Bad credit? No credit? No problem! Your job is your credit! These kinds of claims, often made by a shady used car salesperson, just aren’t true. Bad credit is a problem. It makes your life more expensive in the form of higher interest rates on loans. Bad credit can make it harder for you to rent an apartment and even keep you from getting your dream job.
Your credit score is a widely misunderstood measure of your cash flow health and financial habits. It’s possible to have a great credit score and terrible overall financial health – and vice versa. One thing to keep in mind: Your credit score is a snapshot in time. It could fluctuate weekly or even daily based on when creditors report information on your record.
Credit scores range from 300 to 850; the higher your score, the better. The way your credit score is calculated is a bit of a mystery, but we do know some of the factors that contribute to or detract from your credit score. According to Experian (a credit rating agency), these include the length of time you have been using credit, how much debt you have outstanding, how much credit you have available to you, and how often your payments are made on time or late.
Yes, the length of time you have had credit is a contributing factor to your credit score. It’s a little bit of a chicken-or-egg argument and can prove particularly tricky for young people or people who are trying to establish credit. It’s important for parents of teens in high school and college to talk to their kids about credit. Heck, show them this article!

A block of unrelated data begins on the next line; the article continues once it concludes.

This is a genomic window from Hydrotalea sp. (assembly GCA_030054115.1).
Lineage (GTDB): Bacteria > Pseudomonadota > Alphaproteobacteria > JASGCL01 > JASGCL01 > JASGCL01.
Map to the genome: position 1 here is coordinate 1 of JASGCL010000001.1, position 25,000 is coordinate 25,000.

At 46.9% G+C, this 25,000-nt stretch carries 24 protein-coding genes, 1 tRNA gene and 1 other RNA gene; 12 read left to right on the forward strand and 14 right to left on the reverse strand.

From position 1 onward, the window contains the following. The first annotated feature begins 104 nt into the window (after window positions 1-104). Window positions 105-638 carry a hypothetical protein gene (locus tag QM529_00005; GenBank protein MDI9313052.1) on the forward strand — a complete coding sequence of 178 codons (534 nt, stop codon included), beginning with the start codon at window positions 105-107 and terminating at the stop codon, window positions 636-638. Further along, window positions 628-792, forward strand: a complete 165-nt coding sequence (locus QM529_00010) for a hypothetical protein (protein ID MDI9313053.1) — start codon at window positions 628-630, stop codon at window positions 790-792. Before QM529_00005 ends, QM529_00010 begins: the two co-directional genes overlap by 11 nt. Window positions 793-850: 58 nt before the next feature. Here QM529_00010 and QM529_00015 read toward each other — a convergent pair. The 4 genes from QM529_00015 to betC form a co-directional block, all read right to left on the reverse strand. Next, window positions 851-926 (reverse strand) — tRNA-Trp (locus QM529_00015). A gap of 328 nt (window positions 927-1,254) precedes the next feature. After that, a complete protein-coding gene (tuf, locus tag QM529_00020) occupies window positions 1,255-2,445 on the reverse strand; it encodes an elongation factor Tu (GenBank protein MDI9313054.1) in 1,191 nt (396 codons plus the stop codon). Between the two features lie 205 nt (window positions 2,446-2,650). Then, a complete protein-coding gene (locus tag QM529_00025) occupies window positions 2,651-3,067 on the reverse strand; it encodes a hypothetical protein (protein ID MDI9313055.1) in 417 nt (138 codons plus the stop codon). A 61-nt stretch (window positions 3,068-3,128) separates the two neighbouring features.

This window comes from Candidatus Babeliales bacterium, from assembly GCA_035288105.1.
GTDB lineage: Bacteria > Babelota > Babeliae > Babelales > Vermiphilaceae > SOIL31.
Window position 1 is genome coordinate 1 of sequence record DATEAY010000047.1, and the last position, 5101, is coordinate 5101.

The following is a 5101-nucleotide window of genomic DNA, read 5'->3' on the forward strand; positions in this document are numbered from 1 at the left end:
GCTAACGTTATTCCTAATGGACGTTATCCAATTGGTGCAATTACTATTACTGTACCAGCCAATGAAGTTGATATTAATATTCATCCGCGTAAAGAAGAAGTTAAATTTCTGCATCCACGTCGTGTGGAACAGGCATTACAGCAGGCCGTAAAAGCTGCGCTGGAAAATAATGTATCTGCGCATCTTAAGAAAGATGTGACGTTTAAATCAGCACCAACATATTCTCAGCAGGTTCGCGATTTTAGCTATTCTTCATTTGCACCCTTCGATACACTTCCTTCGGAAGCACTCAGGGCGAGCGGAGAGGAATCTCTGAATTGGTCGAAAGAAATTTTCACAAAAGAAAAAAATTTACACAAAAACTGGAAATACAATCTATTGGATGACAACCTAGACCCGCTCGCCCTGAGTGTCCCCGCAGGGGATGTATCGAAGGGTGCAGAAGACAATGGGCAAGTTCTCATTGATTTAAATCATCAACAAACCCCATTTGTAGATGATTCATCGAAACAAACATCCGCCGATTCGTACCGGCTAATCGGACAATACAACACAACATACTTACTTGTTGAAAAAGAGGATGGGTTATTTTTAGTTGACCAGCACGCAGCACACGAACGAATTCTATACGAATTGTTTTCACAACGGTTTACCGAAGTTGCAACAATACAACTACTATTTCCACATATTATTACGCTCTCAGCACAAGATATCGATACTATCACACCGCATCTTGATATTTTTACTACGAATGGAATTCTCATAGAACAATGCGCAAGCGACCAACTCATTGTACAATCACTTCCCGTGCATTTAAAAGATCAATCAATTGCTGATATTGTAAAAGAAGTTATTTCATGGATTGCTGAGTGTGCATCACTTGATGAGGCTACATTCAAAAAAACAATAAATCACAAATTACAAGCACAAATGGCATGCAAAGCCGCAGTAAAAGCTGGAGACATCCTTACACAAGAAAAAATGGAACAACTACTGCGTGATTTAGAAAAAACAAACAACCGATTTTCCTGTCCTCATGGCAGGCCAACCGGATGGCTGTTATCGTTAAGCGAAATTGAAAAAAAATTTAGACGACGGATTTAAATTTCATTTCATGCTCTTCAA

Don’t avoid the credit card conversation because you are worried your teen won’t use credit wisely. That simply increases the likelihood that your teen will misuse credit because they won’t understand it.
In my experience, it is much easier for a college student to get a credit card than it is for a new graduate. So keep this in mind as you help launch your teens into the world. One important thing to note, if you co-sign on a credit application, you are fully responsible for that debt. Do not co-sign on any loan or credit card that you are not fully willing to pay back.
Despite what for-profit “credit repair” agencies will tell you, there is no secret to repairing your credit score. However, I do have some simple tips you can implement (or share with your teen) to help maintain or improve your credit.
First, always pay your bills on time. If this is something that trips you up, the easiest way to make sure this happens is to set your bills for an automatic payment. This saves you time – and may save your credit score.
Second, pay off your credit card debt, but don’t cut up your cards. It’s popular among some anti-debt personal finance types to have people cut up their credit cards after they’ve paid them off. If you want to physically cut up your card, that’s fine. However, don’t cancel your cards. Remember, the length of time you’ve had a credit line open feeds into your credit score.
Finally, don’t open a lot of credit cards in a short period in an effort to boost your score. This may be interpreted as a sign of financial crisis and actually hurt your score.
With consistent, responsible credit use, you can build or rebuild your credit score. If you’re struggling to get started, talk to your local bank or credit union about a secured credit card. Building up your credit score isn’t always easy, but it’s worth it.